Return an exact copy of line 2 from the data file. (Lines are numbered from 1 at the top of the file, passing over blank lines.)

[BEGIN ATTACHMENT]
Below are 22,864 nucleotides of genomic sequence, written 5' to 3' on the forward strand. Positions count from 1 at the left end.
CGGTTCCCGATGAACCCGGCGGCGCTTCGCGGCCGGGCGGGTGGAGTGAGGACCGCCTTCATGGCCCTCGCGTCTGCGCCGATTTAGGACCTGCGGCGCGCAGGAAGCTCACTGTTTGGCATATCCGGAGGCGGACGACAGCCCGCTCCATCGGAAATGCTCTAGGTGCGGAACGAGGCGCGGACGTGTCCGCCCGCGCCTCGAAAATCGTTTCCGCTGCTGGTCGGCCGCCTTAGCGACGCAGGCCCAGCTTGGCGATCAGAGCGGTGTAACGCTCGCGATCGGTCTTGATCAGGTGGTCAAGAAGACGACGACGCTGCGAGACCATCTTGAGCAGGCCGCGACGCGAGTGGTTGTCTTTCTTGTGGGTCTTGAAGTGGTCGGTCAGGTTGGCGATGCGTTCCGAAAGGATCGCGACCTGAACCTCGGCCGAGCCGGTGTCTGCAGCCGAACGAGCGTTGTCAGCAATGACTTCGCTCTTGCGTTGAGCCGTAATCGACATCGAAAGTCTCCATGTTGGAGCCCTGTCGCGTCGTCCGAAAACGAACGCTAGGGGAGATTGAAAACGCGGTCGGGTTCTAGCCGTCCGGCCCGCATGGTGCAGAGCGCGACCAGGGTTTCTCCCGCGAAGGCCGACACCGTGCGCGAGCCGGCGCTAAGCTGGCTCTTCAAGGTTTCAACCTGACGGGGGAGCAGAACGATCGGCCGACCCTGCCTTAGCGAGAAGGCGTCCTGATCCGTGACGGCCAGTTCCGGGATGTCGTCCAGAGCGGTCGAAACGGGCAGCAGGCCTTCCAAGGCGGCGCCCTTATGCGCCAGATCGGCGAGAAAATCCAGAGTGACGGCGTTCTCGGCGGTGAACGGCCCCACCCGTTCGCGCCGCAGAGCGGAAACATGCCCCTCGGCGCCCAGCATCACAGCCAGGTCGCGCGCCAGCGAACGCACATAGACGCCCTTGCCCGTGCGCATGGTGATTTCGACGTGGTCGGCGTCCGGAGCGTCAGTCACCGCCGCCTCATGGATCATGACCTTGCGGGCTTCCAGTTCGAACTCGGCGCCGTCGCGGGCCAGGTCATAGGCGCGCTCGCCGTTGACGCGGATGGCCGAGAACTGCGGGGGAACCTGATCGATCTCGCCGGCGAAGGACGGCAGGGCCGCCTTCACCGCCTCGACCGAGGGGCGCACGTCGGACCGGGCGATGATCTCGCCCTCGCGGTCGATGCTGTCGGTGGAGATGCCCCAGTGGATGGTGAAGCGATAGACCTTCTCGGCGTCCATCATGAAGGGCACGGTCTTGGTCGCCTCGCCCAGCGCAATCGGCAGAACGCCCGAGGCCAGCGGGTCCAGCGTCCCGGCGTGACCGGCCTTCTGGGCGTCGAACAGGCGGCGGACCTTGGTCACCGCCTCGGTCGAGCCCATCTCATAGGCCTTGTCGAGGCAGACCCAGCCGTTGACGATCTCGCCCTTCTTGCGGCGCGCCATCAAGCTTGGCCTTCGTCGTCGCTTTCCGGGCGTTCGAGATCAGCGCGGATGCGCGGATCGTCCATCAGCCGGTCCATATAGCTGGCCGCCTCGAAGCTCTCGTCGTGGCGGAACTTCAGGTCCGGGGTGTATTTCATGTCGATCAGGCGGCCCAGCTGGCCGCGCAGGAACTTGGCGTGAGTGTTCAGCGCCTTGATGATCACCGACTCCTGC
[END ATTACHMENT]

CGGTTCCCGATGAACCCGGCGGCGCTTCGCGGCCGGGCGGGTGGAGTGAGGACCGCCTTCATGGCCCTCGCGTCTGCGCCGATTTAGGACCTGCGGCGCGCAGGAAGCTCACTGTTTGGCATATCCGGAGGCGGACGACAGCCCGCTCCATCGGAAATGCTCTAGGTGCGGAACGAGGCGCGGACGTGTCCGCCCGCGCCTCGAAAATCGTTTCCGCTGCTGGTCGGCCGCCTTAGCGACGCAGGCCCAGCTTGGCGATCAGAGCGGTGTAACGCTCGCGATCGGTCTTGATCAGGTGGTCAAGAAGACGACGACGCTGCGAGACCATCTTGAGCAGGCCGCGACGCGAGTGGTTGTCTTTCTTGTGGGTCTTGAAGTGGTCGGTCAGGTTGGCGATGCGTTCCGAAAGGATCGCGACCTGAACCTCGGCCGAGCCGGTGTCTGCAGCCGAACGAGCGTTGTCAGCAATGACTTCGCTCTTGCGTTGAGCCGTAATCGACATCGAAAGTCTCCATGTTGGAGCCCTGTCGCGTCGTCCGAAAACGAACGCTAGGGGAGATTGAAAACGCGGTCGGGTTCTAGCCGTCCGGCCCGCATGGTGCAGAGCGCGACCAGGGTTTCTCCCGCGAAGGCCGACACCGTGCGCGAGCCGGCGCTAAGCTGGCTCTTCAAGGTTTCAACCTGACGGGGGAGCAGAACGATCGGCCGACCCTGCCTTAGCGAGAAGGCGTCCTGATCCGTGACGGCCAGTTCCGGGATGTCGTCCAGAGCGGTCGAAACGGGCAGCAGGCCTTCCAAGGCGGCGCCCTTATGCGCCAGATCGGCGAGAAAATCCAGAGTGACGGCGTTCTCGGCGGTGAACGGCCCCACCCGTTCGCGCCGCAGAGCGGAAACATGCCCCTCGGCGCCCAGCATCACAGCCAGGTCGCGCGCCAGCGAACGCACATAGACGCCCTTGCCCGTGCGCATGGTGATTTCGACGTGGTCGGCGTCCGGAGCGTCAGTCACCGCCGCCTCATGGATCATGACCTTGCGGGCTTCCAGTTCGAACTCGGCGCCGTCGCGGGCCAGGTCATAGGCGCGCTCGCCGTTGACGCGGATGGCCGAGAACTGCGGGGGAACCTGATCGATCTCGCCGGCGAAGGACGGCAGGGCCGCCTTCACCGCCTCGACCGAGGGGCGCACGTCGGACCGGGCGATGATCTCGCCCTCGCGGTCGATGCTGTCGGTGGAGATGCCCCAGTGGATGGTGAAGCGATAGACCTTCTCGGCGTCCATCATGAAGGGCACGGTCTTGGTCGCCTCGCCCAGCGCAATCGGCAGAACGCCCGAGGCCAGCGGGTCCAGCGTCCCGGCGTGACCGGCCTTCTGGGCGTCGAACAGGCGGCGGACCTTGGTCACCGCCTCGGTCGAGCCCATCTCATAGGCCTTGTCGAGGCAGACCCAGCCGTTGACGATCTCGCCCTTCTTGCGGCGCGCCATCAAGCTTGGCCTTCGTCGTCGCTTTCCGGGCGTTCGAGATCAGCGCGGATGCGCGGATCGTCCATCAGCCGGTCCATATAGCTGGCCGCCTCGAAGCTCTCGTCGTGGCGGAACTTCAGGTCCGGGGTGTATTTCATGTCGATCAGGCGGCCCAGCTGGCCGCGCAGGAACTTGGCGTGAGTGTTCAGCGCCTTGATGATCACCGACTCCTGC